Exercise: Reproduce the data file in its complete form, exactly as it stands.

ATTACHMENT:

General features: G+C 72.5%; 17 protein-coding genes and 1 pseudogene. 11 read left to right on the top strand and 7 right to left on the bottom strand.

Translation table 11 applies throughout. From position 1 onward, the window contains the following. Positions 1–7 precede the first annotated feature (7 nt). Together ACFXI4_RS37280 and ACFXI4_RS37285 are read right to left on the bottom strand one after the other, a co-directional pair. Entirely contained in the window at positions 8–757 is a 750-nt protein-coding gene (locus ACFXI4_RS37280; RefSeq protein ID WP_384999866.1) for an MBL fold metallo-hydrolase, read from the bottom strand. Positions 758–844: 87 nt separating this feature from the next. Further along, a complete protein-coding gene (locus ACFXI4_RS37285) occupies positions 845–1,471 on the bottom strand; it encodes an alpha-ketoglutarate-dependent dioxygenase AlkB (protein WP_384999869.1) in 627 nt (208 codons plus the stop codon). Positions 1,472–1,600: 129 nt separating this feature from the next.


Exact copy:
General features: G+C 72.5%; 17 protein-coding genes and 1 pseudogene. 11 read left to right on the top strand and 7 right to left on the bottom strand.

Translation table 11 applies throughout. From position 1 onward, the window contains the following. Positions 1–7 precede the first annotated feature (7 nt). Together ACFXI4_RS37280 and ACFXI4_RS37285 are read right to left on the bottom strand one after the other, a co-directional pair. Entirely contained in the window at positions 8–757 is a 750-nt protein-coding gene (locus ACFXI4_RS37280; RefSeq protein ID WP_384999866.1) for an MBL fold metallo-hydrolase, read from the bottom strand. Positions 758–844: 87 nt separating this feature from the next. Further along, a complete protein-coding gene (locus ACFXI4_RS37285) occupies positions 845–1,471 on the bottom strand; it encodes an alpha-ketoglutarate-dependent dioxygenase AlkB (protein WP_384999869.1) in 627 nt (208 codons plus the stop codon). Positions 1,472–1,600: 129 nt separating this feature from the next.